The Second article looks at The Wire with a uniquely British sensibility. It's very analytical and lauds Simon for analyzing the postindustrial American Dream in all its failings and successes, not through a war movie or a western, but through a show about the postindustrial American Dream. I really do love its British tone, evident in quotes like this one:
This is the heart of The Wire - the memorialisation of an army of young men and women for whom death itself is a rite of passage.
Aidan Gillen leans into the voracious politician Tommy Carcetti like a mariner heading into a gale, an all-forward-movement performance, while Clarke Peters' detective Lester Freamon is a sedentary piece of winningly hambone stoicism.
But be aware. Kent Jones analyzes each of the seasons and makes no bones about throwing spoilers around. While he does a fantastic job on the first four seasons, his complaints about season 5 are typical of whats already been written (unrealistic, just Simon with a bone to pick, too compressed, etc.). Despite that, read through the end. Very well done and indicative of the show's growing global audience (this blog has received visitors from Sweden, the UK, Australia, Canada, and even Croatia). I wonder if The Wire will ever be Big in Japan?

Thursday, April 10, 2008

Baltimore is a Country

This week I've had a canuck sleeping on my couch (the link goes to couch, which I highly recommend). We got to talking about the condition of African Americans in cities and I referred her to Sudhir Venkatesh's Gangleader for a Day. This blog has also featured some of Sudhir's other discussions with "real thugs" on The Wire. Needless to say, she inhaled the book. So I made her watch an episode of the show as well. This brings up another point. If you only have one episode to bring out the show, which do you choose? A highly stylized, but brilliant episode liek Season 3 episode 9? Or do you want to get the themes of the show across ala the pilot? Maybe the utter heartbreak of the show via a later episode in season 4?

Well, none of those ideas went through my mind and I randomly chose a season 3 disc. Episode six, Moral Midgetry. Which is an incredible episode in its own right. Avon and Stringer's internal conflict with who they are and who they want to be becomes external and physical. Something Avon said to String really resonated this time around. And I'm paraphrasing here: "you aren't hard enough to live in this country and maybe... maybe you aren't smart enough to live in theirs."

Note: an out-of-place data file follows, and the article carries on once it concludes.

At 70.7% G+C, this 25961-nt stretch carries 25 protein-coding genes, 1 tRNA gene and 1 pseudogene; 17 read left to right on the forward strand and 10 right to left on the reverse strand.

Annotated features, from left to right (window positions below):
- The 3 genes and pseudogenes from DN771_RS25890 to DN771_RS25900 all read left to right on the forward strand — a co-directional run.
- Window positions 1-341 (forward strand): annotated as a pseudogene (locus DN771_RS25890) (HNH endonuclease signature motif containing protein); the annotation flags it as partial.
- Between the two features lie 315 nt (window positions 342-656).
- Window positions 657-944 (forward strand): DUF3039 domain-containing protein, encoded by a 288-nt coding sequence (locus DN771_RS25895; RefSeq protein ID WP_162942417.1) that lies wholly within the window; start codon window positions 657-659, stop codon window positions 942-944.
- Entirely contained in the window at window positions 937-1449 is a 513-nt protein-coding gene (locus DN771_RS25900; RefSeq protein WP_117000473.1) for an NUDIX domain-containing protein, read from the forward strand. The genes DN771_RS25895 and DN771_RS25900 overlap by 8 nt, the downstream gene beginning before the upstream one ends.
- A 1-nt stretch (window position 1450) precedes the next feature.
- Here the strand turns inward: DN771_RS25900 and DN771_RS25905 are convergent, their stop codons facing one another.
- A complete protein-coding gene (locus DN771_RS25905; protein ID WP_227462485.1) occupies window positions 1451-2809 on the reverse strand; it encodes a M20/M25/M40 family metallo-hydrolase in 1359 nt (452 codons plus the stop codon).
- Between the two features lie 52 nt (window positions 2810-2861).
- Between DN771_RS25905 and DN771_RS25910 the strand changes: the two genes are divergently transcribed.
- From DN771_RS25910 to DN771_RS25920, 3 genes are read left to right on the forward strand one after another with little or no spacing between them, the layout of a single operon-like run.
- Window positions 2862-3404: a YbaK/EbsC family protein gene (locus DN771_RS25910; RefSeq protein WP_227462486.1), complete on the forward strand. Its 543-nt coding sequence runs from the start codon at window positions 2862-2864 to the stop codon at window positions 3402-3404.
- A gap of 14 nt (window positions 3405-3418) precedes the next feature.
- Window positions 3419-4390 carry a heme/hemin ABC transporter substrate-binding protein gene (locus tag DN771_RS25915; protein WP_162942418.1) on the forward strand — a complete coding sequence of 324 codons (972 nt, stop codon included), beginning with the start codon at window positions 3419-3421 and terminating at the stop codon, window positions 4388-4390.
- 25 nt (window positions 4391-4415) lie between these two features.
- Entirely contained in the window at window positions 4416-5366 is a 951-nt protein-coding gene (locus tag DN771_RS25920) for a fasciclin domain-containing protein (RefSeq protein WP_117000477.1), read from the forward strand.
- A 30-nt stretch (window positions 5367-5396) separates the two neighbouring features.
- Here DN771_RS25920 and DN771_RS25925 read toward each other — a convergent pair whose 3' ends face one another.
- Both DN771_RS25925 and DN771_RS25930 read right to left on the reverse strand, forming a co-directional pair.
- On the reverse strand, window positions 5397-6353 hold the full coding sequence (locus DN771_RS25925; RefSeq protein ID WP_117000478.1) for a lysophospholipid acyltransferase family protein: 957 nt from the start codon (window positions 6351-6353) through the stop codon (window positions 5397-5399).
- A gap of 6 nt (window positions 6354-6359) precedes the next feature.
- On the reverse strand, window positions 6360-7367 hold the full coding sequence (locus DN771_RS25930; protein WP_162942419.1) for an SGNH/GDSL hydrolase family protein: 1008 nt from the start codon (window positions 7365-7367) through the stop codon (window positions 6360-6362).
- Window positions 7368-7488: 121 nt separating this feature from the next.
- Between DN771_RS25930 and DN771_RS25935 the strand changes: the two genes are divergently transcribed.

This resonated primarily because I just read Nikhil Pal Singh's Black is a Country. Singh argues that the "Long Civil Rights Movement" failed in part because white America did not come to terms with black America's double consciousness, that America's identity, that civilization is universal , was never extended to African Americans.

Stringer's struggle to "rise" underlies much of the first three seasons. From the use of Roberts Rules of Order to the ultimate symbol of Black mobility, a college education, Stringer "wants to run" (the opening episode quote was "Walk, Crawl, Run-Clay Davis") and wants to be a part of the mainstream America that makes millions cleanly. When Avon comes home, his new apartment ("in his name") becomes the Pivot around which String and Avon's worlds turn.

To give another example, the conversation String and Avon have in the Apartment before Stringer is killed, echoes these same themes. Stringer and Avon look out on the city and think back to their childhood together. Avon remembers them shoplifting from a mall, his own version of sticking it to the man. Stringer looks out on the city and wishes he had purchased property in the recently gentrified neighborhood. Avon responds- "you always were into that black power shit." So we come to understand that Avon wants to rise within the black community. Keep the Barksdale name and reputation strong. Stringer wants the money and power of mainstream America. He wants to be "above the bullshit" of the streets. To rise out of the projects. He is willing to do anything to get there, even to order the killing of D'Angelo and openly disobey Avon. As we come to understand, Stringer gets shot because he went back on his word to Brother Mouzone and didn't obey the "Sunday Morning Peace" with Omar (among other transgressions). But at its core his ideology renounced the Streets. Avon must give him up to keep his reputation "with New York."

So Stringer's "fatal flaw" is his desire to rise or greed if we analyze this in the Greek Tragedy sense. Yet if we look at Season Three from another view, he dies because he is "squeezed between two sides." His failure to succeed in legit America and his failure to keep his street reputation. To put it another way, the political and drug institutions crush him.